Arik Hesseldahl

Recent Posts by Arik Hesseldahl

Weekend Lightning Stung Amazon and Instagram Right Where It Hurts

Friday night’s severe lightning storm knocked out power to millions of people on the East Coast, killed more than 20 people and left a sweltering mess in its wake.

The list of damages is long, but if you go down far enough, you’ll see that the storm also disrupted service at an Amazon data center in Northern Virginia by hitting the cloud giant in a tender spot.

In a statement issued today, Amazon explained what happened. At a location where it operates more than 10 data centers — it didn’t say exactly how many — power was afffected at several after lightning strikes. But at only one of those data centers did redundant power not kick in the way it was supposed to.

The result, Amazon says, was that a “single digit” percentage of customers had their services disrupted.

But what an unlucky and select few. Among them were Netflix and Pinterest, both of which recovered shortly after the initial disruption.

Here’s Amazon’s full statement:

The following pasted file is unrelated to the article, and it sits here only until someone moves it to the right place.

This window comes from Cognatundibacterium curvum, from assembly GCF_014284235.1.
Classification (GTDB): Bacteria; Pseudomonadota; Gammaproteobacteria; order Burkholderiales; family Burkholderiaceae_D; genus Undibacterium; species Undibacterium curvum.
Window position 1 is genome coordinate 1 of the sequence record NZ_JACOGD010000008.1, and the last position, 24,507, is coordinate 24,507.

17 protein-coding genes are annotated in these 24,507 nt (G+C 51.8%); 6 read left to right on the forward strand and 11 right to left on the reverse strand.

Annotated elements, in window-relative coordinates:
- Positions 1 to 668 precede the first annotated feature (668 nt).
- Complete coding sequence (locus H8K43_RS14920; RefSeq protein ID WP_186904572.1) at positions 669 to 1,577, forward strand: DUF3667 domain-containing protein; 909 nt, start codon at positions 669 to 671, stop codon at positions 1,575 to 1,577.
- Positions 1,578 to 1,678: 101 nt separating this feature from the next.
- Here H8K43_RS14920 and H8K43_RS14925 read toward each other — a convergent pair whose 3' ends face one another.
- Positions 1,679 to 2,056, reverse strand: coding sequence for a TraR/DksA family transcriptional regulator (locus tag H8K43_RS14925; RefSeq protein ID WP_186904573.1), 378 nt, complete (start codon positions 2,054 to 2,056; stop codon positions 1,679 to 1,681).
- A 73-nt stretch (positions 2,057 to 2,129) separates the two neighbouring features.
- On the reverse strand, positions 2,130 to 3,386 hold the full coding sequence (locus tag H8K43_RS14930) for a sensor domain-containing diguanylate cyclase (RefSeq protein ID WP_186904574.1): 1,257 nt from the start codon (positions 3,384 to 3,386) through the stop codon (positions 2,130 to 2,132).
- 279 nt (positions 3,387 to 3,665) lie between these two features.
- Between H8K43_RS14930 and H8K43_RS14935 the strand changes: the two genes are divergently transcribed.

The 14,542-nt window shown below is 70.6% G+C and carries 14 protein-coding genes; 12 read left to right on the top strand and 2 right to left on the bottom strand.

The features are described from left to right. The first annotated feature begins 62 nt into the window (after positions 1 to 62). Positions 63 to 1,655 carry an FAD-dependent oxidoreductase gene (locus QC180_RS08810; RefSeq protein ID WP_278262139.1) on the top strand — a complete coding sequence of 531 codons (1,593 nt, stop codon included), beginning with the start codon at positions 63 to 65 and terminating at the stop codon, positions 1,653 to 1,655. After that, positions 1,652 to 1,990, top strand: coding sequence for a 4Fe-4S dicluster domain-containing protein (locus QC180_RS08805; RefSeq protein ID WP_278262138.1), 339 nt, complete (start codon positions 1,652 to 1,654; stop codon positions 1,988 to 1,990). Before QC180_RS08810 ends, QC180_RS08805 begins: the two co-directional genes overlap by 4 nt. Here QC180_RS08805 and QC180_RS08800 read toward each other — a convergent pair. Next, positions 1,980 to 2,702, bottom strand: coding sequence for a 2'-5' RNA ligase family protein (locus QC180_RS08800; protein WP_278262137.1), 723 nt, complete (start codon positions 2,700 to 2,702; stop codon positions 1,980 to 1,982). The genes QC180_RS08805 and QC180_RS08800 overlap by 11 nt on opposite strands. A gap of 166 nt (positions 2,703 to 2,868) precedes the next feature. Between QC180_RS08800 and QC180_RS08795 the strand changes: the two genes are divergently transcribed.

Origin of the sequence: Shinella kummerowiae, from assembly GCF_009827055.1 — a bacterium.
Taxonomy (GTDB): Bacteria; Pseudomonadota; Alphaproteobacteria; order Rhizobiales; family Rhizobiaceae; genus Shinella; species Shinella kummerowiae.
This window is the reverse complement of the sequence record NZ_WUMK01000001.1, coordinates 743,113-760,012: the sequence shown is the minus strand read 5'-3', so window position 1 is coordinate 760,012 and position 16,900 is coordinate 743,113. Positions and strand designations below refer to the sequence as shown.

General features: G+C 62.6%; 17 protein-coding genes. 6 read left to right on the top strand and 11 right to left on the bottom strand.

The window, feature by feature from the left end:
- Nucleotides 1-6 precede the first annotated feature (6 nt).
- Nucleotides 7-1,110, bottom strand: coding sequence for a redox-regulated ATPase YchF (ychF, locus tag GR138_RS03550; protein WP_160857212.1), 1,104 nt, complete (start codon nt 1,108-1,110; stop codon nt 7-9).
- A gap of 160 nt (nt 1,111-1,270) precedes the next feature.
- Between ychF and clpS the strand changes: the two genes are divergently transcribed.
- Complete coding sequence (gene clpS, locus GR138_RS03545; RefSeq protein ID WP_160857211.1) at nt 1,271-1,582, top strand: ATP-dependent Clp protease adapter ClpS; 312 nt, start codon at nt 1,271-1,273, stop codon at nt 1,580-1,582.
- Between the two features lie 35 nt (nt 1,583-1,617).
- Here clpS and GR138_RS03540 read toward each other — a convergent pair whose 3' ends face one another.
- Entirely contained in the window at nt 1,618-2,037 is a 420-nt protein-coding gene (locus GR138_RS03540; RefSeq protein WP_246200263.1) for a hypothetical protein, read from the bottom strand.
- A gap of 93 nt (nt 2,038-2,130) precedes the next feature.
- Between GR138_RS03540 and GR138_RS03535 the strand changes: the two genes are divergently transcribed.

Severe thunderstorms caused us to lose primary and backup generator power to a portion of a single Availability Zone in our US-East Region Friday night. For perspective, in our US-East Region in Virginia, we have in excess of 10 datacenters. In the thunderstorm on Friday night, several of our datacenters had their utility power impacted, but in only one of them did the redundant power not operate correctly (which ended up impacting a single digit percentage of our Amazon EC2 instances in the US-East Region). We began restoring service to most of the impacted customers Friday night and the remainder were restored on Saturday.

A less lucky member of that select few was Instagram, whose service was more severely disrupted well into Saturday.

Also mysterious is how Instagram, now in the process of being acquired by Facebook for $1 billion, is treating the outage. Tweets on its @instagramhelp and @instagram accounts on Twitter referring to the service disruption have been deleted. Below is a screen grab of one such tweet I saw Saturday. Who can blame Instagram for wanting to forget it ever happened? But really? We’ve asked Instagram to comment and will update this story if we hear back.

Here’s a screen grab of one of the deleted tweets that now returns an error:

(Image via Wikipedia.)


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The problem with the Billionaire Savior phase of the newspaper collapse has always been that billionaires don’t tend to like the kind of authority-questioning journalism that upsets the status quo.

— Ryan Chittum, writing in the Columbia Journalism Review about the promise of Pierre Omidyar’s new media venture with Glenn Greenwald